The humble cufflink, so often overlooked as a fashionable accessory or even as a practicality (losing out to dull old buttons) is making something of a heroic comeback. The versatility of design is behind this reemergence of the shirt sleeve fastener, with many intricate and unique creations coming to the fore, competing for attention on the fashionable gentleman’s wrist. What many don’t realise, though, is that cufflinks have been part of the male wardrobe for the best part of 500 years – some claim even longer. Cufflinks really hit their stride at the end of the 18th century – the age of the dandy. But how did these tiny, yet sophisticated accessories come to be?
From ribbons to rocks
Cufflinks were first regularly seen in the relatively modern world of fashion in the 1600s. The Renaissance garments of that era were certainly ornate and extravagant in style, but they were hardly practical. Before the breakthrough of the cufflink, noblemen used a fine ribbon to fasten their cuffs – ribbon so exquisite that it was thought a status symbol, according to the quality. By the end of the 1600s, that ribbon made way for something even more desirable – buttons encrusted with valuable gemstones like diamonds. Called sleeve buttons at the time, they were more practical than lace and their visual impact was so that the size of the gemstone could be used to indicate the size of the gentleman’s wealth. The popularity of these ‘sleeve buttons’ sky rocketed.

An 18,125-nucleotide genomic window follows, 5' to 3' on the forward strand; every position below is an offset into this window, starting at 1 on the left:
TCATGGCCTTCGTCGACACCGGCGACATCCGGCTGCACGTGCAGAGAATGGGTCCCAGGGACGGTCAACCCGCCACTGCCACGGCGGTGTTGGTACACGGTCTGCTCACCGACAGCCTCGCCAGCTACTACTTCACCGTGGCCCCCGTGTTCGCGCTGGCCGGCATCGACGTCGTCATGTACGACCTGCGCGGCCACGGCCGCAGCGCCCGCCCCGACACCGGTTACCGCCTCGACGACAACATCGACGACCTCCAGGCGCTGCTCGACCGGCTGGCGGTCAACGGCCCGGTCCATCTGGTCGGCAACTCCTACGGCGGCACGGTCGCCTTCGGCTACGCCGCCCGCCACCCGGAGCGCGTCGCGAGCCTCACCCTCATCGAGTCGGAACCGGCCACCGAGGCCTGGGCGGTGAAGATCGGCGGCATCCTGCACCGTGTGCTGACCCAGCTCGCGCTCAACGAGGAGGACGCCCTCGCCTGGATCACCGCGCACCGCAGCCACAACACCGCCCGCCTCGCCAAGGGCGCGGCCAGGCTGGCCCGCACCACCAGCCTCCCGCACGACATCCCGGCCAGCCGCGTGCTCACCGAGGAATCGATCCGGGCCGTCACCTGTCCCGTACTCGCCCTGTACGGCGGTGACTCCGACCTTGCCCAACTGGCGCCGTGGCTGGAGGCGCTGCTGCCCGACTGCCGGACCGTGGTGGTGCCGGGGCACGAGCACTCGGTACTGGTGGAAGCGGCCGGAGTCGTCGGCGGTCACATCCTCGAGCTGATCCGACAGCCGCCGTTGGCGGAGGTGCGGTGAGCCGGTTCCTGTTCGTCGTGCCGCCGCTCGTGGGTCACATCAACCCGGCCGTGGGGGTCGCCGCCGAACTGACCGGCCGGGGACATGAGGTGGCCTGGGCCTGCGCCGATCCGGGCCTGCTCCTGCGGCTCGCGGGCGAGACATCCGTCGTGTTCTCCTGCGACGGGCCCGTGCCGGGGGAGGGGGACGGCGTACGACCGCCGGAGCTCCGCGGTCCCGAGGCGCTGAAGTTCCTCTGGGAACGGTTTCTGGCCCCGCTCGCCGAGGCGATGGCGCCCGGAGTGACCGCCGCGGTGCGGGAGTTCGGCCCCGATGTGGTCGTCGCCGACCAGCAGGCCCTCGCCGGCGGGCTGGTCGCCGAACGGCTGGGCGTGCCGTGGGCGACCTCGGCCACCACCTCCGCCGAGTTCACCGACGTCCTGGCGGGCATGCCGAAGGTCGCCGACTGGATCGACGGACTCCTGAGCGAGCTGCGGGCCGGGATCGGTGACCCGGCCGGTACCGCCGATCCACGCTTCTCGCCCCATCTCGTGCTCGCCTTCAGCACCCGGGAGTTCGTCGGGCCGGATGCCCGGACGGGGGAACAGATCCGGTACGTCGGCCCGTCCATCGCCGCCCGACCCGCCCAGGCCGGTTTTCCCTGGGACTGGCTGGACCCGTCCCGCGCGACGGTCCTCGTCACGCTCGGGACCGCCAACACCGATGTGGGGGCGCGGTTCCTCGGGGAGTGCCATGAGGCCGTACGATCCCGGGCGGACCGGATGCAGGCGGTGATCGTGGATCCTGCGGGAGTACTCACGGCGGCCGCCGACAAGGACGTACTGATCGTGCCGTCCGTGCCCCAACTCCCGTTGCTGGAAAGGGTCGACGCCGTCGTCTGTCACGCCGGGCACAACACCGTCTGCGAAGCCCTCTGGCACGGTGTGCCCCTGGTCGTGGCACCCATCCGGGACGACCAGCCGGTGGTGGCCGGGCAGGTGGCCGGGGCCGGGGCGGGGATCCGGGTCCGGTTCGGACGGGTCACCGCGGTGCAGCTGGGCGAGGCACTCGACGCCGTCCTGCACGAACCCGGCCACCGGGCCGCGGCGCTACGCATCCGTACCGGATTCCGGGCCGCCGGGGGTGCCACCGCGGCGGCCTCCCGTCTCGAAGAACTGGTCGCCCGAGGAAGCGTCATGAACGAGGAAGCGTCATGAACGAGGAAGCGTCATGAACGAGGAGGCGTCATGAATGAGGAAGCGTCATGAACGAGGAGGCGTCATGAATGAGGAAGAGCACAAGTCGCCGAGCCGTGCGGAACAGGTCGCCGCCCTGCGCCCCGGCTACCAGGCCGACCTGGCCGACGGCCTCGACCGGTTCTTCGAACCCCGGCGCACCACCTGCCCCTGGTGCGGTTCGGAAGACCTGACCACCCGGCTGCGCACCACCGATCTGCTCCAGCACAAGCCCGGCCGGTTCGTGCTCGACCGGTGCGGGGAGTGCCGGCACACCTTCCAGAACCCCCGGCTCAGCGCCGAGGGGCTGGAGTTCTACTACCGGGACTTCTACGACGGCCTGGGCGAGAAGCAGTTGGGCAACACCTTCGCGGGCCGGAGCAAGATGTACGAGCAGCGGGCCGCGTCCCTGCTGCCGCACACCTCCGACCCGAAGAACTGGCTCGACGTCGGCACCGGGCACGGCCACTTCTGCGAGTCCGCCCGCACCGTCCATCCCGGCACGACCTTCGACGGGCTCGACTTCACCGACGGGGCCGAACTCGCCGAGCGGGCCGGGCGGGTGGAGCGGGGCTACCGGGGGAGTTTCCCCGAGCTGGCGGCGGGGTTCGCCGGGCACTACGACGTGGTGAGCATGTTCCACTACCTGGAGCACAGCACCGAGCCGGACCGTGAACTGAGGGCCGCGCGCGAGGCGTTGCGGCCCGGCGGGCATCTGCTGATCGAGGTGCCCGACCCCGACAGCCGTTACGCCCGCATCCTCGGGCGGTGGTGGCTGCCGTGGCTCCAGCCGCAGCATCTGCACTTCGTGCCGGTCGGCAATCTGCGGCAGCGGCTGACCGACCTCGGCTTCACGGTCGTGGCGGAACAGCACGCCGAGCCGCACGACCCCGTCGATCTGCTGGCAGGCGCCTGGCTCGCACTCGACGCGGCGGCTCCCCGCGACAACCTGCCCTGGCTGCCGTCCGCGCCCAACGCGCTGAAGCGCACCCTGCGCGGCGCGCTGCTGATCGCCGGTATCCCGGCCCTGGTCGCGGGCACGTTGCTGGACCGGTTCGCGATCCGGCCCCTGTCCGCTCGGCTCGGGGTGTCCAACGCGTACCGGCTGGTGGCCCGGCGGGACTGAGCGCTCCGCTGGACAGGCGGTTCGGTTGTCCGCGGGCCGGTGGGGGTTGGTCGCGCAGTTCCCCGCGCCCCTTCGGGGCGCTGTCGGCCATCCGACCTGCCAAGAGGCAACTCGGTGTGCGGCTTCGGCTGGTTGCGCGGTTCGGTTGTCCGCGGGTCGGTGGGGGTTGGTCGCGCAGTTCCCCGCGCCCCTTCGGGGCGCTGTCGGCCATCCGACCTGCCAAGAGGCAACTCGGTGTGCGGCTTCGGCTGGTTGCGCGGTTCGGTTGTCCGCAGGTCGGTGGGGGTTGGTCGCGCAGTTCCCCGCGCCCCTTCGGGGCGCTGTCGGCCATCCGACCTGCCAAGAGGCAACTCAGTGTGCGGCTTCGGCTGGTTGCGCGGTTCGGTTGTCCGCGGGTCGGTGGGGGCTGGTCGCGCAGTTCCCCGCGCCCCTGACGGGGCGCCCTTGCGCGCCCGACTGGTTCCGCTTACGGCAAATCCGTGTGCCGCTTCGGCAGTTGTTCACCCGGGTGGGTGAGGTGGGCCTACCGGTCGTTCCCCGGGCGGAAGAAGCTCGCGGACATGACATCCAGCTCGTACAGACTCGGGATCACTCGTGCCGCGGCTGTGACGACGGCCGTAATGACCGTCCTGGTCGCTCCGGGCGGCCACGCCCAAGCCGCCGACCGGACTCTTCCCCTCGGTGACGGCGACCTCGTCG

A literal cufflink
The 1844 publication of Alexandre Dumas’ great novel, The Count of Monte Cristo, introduced cufflinks to the masses. A certain passage describing one of novel’s secondary characters, Baron Danglers, is alleged to have stoked the fires of tailors’ imagination across the entirety of Western Europe: “Onlookers gazed on the enormous diamond that glittered in his shirt, and the red ribbon that depended from his button-hole.”
It was after the novel’s publication that cufflinks began adorning the wrists of men that belonged to the hoi polloi – they were no longer the preserve of the gentry. This was further helped by the 1882 invention of a machine by a George Krementz that could mass produce one piece buttons and cufflinks at an extremely low price, which further introduced cufflinks to those that previously could not afford them. In 1924, the cufflink design of the tilting bar between a double stem fixed to the button itself was first created – the style that we most commonly see today, almost 90 years later.
Cufflinks refuse to die
It wasn’t until the 1970s that shirts with built-in buttons first emerged onto the scene, negating the need for cufflinks. However, the tiny trinkets remain a fashion mainstay, and in our next article, we will discuss how the correct wearing of cufflinks can transform your look five-fold.